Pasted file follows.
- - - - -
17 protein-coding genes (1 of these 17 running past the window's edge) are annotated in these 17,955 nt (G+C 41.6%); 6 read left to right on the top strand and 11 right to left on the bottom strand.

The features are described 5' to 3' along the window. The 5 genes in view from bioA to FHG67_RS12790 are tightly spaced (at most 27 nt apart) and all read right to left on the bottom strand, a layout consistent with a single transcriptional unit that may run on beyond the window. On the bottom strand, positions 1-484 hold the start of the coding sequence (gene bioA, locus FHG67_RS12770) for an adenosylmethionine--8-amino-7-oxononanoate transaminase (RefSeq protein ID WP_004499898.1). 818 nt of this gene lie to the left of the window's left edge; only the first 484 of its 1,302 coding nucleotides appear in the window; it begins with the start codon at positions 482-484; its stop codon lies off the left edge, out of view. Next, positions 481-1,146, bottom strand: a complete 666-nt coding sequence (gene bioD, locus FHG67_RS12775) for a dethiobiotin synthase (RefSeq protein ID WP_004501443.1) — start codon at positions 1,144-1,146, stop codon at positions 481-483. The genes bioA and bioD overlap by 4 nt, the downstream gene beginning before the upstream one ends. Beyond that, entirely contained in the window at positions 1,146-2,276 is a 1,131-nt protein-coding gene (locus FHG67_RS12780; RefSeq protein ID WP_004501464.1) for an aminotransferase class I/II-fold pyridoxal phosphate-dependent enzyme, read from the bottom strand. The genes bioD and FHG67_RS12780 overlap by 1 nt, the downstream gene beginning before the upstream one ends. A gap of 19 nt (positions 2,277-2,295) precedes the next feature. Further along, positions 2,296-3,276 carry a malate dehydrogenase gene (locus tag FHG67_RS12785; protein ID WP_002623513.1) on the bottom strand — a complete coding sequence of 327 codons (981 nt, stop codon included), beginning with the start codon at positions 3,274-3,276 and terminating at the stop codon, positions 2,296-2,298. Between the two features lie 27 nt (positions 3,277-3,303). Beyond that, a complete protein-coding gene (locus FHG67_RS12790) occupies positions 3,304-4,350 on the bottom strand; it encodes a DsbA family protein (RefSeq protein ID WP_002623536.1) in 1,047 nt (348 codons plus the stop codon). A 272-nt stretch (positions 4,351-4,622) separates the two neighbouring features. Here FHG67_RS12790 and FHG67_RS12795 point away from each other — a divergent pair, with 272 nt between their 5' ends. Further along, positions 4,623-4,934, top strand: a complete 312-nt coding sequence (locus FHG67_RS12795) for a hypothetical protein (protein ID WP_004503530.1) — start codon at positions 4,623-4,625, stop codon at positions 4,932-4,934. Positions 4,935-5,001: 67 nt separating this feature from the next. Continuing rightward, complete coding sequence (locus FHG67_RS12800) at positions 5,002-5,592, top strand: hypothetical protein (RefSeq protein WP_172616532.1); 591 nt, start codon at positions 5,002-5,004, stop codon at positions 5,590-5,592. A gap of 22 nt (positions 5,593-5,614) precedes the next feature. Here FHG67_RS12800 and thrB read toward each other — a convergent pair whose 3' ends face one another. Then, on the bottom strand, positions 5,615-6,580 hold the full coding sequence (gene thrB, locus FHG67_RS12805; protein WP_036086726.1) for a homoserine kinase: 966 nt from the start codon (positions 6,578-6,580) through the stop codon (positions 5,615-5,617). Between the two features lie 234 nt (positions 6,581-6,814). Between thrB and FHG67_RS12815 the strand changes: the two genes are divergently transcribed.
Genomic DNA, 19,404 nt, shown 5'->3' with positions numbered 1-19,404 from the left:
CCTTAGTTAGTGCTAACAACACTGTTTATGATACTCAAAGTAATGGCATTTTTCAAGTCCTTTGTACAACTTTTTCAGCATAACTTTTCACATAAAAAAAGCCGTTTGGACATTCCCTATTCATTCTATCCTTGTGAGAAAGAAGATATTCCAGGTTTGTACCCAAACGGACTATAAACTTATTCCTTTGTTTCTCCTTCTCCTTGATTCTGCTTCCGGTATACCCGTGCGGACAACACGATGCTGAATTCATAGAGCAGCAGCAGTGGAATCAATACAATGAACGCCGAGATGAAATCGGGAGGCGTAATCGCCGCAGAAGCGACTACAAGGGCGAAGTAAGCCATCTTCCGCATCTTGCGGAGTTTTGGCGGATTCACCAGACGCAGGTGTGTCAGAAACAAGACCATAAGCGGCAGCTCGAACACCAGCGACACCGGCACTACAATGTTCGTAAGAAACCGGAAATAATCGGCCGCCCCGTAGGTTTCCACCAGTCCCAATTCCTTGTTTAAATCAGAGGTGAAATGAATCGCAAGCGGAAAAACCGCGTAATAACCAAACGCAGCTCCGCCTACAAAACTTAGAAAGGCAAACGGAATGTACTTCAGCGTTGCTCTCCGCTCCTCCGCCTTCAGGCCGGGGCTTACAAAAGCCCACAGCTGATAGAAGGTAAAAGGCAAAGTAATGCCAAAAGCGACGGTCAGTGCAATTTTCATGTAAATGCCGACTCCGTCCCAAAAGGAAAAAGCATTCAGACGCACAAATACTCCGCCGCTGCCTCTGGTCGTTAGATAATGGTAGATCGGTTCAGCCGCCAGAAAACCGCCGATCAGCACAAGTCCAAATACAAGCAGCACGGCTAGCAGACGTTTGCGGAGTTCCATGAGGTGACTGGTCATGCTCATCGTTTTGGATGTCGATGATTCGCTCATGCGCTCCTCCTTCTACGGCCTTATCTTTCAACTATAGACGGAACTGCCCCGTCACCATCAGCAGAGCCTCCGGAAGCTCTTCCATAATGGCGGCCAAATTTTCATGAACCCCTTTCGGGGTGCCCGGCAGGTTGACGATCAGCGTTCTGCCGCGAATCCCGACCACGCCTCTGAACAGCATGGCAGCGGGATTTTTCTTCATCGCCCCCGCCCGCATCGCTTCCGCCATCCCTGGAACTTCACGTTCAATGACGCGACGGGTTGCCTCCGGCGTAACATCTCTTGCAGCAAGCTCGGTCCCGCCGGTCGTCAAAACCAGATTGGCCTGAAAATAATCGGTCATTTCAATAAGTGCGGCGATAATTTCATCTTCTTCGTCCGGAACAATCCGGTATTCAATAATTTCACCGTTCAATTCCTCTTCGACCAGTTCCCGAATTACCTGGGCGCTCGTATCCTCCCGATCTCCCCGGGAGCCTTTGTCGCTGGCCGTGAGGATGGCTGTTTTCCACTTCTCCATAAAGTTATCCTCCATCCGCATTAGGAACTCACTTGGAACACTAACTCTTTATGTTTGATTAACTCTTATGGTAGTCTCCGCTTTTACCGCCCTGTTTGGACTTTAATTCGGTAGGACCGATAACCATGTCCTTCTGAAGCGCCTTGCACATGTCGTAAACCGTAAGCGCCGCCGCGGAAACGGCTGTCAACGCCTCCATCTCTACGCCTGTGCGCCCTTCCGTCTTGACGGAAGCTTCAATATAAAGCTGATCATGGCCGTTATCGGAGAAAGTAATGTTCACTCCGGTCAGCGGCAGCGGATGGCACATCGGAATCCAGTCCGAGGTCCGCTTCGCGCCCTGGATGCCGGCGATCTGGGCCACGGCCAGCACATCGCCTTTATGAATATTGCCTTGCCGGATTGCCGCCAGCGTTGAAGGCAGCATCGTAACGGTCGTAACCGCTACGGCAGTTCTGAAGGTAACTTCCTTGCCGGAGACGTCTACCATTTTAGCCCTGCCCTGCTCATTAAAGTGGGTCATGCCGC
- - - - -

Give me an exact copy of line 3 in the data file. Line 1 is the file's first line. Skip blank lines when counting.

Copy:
Genomic DNA, 19,404 nt, shown 5'->3' with positions numbered 1-19,404 from the left: